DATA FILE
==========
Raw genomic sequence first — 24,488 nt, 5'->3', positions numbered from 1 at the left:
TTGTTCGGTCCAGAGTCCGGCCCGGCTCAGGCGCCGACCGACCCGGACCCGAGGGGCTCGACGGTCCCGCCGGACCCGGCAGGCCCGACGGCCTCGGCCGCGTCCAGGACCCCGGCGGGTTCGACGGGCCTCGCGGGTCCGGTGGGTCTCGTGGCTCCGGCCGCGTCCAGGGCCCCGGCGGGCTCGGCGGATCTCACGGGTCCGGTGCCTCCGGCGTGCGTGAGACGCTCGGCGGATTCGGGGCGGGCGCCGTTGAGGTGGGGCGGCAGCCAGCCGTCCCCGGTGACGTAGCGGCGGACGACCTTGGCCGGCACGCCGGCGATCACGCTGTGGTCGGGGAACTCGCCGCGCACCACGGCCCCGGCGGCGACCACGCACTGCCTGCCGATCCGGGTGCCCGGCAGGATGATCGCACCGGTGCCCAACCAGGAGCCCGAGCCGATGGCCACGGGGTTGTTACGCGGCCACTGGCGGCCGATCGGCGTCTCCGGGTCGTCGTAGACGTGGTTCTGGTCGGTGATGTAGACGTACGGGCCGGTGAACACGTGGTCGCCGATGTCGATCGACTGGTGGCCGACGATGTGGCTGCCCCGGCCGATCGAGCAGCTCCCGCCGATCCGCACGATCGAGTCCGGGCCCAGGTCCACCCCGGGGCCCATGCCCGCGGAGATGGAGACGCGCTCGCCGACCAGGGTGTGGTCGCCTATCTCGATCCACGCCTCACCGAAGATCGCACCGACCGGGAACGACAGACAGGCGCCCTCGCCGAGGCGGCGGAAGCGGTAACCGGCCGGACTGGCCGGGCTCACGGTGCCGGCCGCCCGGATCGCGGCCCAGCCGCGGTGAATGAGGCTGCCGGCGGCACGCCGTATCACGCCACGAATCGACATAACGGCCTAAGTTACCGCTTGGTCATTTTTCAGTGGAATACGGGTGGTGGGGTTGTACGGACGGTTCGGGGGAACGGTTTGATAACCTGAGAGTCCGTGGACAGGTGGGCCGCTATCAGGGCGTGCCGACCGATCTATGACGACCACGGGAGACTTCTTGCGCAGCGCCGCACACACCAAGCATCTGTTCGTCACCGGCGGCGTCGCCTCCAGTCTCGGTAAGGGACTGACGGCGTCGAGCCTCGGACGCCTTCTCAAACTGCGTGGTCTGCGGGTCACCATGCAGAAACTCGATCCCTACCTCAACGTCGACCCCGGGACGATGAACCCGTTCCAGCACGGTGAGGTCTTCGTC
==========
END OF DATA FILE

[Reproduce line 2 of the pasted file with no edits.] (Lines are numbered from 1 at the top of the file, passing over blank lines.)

TTGTTCGGTCCAGAGTCCGGCCCGGCTCAGGCGCCGACCGACCCGGACCCGAGGGGCTCGACGGTCCCGCCGGACCCGGCAGGCCCGACGGCCTCGGCCGCGTCCAGGACCCCGGCGGGTTCGACGGGCCTCGCGGGTCCGGTGGGTCTCGTGGCTCCGGCCGCGTCCAGGGCCCCGGCGGGCTCGGCGGATCTCACGGGTCCGGTGCCTCCGGCGTGCGTGAGACGCTCGGCGGATTCGGGGCGGGCGCCGTTGAGGTGGGGCGGCAGCCAGCCGTCCCCGGTGACGTAGCGGCGGACGACCTTGGCCGGCACGCCGGCGATCACGCTGTGGTCGGGGAACTCGCCGCGCACCACGGCCCCGGCGGCGACCACGCACTGCCTGCCGATCCGGGTGCCCGGCAGGATGATCGCACCGGTGCCCAACCAGGAGCCCGAGCCGATGGCCACGGGGTTGTTACGCGGCCACTGGCGGCCGATCGGCGTCTCCGGGTCGTCGTAGACGTGGTTCTGGTCGGTGATGTAGACGTACGGGCCGGTGAACACGTGGTCGCCGATGTCGATCGACTGGTGGCCGACGATGTGGCTGCCCCGGCCGATCGAGCAGCTCCCGCCGATCCGCACGATCGAGTCCGGGCCCAGGTCCACCCCGGGGCCCATGCCCGCGGAGATGGAGACGCGCTCGCCGACCAGGGTGTGGTCGCCTATCTCGATCCACGCCTCACCGAAGATCGCACCGACCGGGAACGACAGACAGGCGCCCTCGCCGAGGCGGCGGAAGCGGTAACCGGCCGGACTGGCCGGGCTCACGGTGCCGGCCGCCCGGATCGCGGCCCAGCCGCGGTGAATGAGGCTGCCGGCGGCACGCCGTATCACGCCACGAATCGACATAACGGCCTAAGTTACCGCTTGGTCATTTTTCAGTGGAATACGGGTGGTGGGGTTGTACGGACGGTTCGGGGGAACGGTTTGATAACCTGAGAGTCCGTGGACAGGTGGGCCGCTATCAGGGCGTGCCGACCGATCTATGACGACCACGGGAGACTTCTTGCGCAGCGCCGCACACACCAAGCATCTGTTCGTCACCGGCGGCGTCGCCTCCAGTCTCGGTAAGGGACTGACGGCGTCGAGCCTCGGACGCCTTCTCAAACTGCGTGGTCTGCGGGTCACCATGCAGAAACTCGATCCCTACCTCAACGTCGACCCCGGGACGATGAACCCGTTCCAGCACGGTGAGGTCTTCGTC